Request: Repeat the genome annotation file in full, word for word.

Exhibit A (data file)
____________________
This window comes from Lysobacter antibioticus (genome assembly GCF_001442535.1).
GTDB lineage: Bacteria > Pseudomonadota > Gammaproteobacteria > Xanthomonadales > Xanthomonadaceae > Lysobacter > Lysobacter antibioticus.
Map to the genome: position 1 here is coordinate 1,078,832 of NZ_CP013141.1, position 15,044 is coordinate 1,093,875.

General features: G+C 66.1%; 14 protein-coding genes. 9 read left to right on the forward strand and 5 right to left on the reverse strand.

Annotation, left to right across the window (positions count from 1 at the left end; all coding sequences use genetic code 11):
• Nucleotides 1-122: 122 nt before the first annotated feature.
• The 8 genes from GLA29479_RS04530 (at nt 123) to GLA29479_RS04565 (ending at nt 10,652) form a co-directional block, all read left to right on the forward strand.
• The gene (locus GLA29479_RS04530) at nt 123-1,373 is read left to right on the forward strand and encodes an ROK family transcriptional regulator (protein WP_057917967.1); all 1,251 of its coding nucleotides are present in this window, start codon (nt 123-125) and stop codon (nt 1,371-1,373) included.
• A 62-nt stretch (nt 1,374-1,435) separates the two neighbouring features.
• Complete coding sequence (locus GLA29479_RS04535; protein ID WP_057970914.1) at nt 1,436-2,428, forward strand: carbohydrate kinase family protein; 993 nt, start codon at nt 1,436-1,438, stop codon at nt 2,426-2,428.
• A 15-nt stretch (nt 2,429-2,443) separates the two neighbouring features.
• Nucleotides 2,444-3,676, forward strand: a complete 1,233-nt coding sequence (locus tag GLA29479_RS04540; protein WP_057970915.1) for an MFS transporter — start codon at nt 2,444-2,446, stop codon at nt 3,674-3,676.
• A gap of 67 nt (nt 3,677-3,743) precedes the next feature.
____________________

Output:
This window comes from Lysobacter antibioticus (genome assembly GCF_001442535.1).
GTDB lineage: Bacteria > Pseudomonadota > Gammaproteobacteria > Xanthomonadales > Xanthomonadaceae > Lysobacter > Lysobacter antibioticus.
Map to the genome: position 1 here is coordinate 1,078,832 of NZ_CP013141.1, position 15,044 is coordinate 1,093,875.

General features: G+C 66.1%; 14 protein-coding genes. 9 read left to right on the forward strand and 5 right to left on the reverse strand.

Annotation, left to right across the window (positions count from 1 at the left end; all coding sequences use genetic code 11):
• Nucleotides 1-122: 122 nt before the first annotated feature.
• The 8 genes from GLA29479_RS04530 (at nt 123) to GLA29479_RS04565 (ending at nt 10,652) form a co-directional block, all read left to right on the forward strand.
• The gene (locus GLA29479_RS04530) at nt 123-1,373 is read left to right on the forward strand and encodes an ROK family transcriptional regulator (protein WP_057917967.1); all 1,251 of its coding nucleotides are present in this window, start codon (nt 123-125) and stop codon (nt 1,371-1,373) included.
• A 62-nt stretch (nt 1,374-1,435) separates the two neighbouring features.
• Complete coding sequence (locus GLA29479_RS04535; protein ID WP_057970914.1) at nt 1,436-2,428, forward strand: carbohydrate kinase family protein; 993 nt, start codon at nt 1,436-1,438, stop codon at nt 2,426-2,428.
• A 15-nt stretch (nt 2,429-2,443) separates the two neighbouring features.
• Nucleotides 2,444-3,676, forward strand: a complete 1,233-nt coding sequence (locus tag GLA29479_RS04540; protein WP_057970915.1) for an MFS transporter — start codon at nt 2,444-2,446, stop codon at nt 3,674-3,676.
• A gap of 67 nt (nt 3,677-3,743) precedes the next feature.